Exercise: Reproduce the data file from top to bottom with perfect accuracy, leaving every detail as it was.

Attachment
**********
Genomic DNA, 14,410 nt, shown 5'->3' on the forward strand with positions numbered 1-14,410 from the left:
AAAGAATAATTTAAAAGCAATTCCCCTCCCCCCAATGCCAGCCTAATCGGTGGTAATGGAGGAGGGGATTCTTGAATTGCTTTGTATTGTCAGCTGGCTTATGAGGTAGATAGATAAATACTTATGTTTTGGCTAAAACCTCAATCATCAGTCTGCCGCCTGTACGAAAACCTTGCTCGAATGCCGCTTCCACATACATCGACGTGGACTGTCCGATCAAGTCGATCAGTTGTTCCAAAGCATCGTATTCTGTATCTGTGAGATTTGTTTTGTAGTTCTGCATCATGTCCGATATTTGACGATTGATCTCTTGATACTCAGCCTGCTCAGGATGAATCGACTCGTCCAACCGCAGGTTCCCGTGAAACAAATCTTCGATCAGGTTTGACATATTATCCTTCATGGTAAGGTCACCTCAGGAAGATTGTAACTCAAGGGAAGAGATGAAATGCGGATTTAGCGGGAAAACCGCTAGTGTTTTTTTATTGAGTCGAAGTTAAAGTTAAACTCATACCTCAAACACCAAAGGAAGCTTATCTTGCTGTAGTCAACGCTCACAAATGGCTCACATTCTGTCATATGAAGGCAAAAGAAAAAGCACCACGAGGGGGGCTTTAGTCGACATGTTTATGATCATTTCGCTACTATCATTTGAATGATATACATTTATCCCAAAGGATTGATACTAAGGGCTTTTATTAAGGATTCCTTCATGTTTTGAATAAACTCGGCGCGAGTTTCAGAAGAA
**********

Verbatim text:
Genomic DNA, 14,410 nt, shown 5'->3' on the forward strand with positions numbered 1-14,410 from the left:
AAAGAATAATTTAAAAGCAATTCCCCTCCCCCCAATGCCAGCCTAATCGGTGGTAATGGAGGAGGGGATTCTTGAATTGCTTTGTATTGTCAGCTGGCTTATGAGGTAGATAGATAAATACTTATGTTTTGGCTAAAACCTCAATCATCAGTCTGCCGCCTGTACGAAAACCTTGCTCGAATGCCGCTTCCACATACATCGACGTGGACTGTCCGATCAAGTCGATCAGTTGTTCCAAAGCATCGTATTCTGTATCTGTGAGATTTGTTTTGTAGTTCTGCATCATGTCCGATATTTGACGATTGATCTCTTGATACTCAGCCTGCTCAGGATGAATCGACTCGTCCAACCGCAGGTTCCCGTGAAACAAATCTTCGATCAGGTTTGACATATTATCCTTCATGGTAAGGTCACCTCAGGAAGATTGTAACTCAAGGGAAGAGATGAAATGCGGATTTAGCGGGAAAACCGCTAGTGTTTTTTTATTGAGTCGAAGTTAAAGTTAAACTCATACCTCAAACACCAAAGGAAGCTTATCTTGCTGTAGTCAACGCTCACAAATGGCTCACATTCTGTCATATGAAGGCAAAAGAAAAAGCACCACGAGGGGGGCTTTAGTCGACATGTTTATGATCATTTCGCTACTATCATTTGAATGATATACATTTATCCCAAAGGATTGATACTAAGGGCTTTTATTAAGGATTCCTTCATGTTTTGAATAAACTCGGCGCGAGTTTCAGAAGAA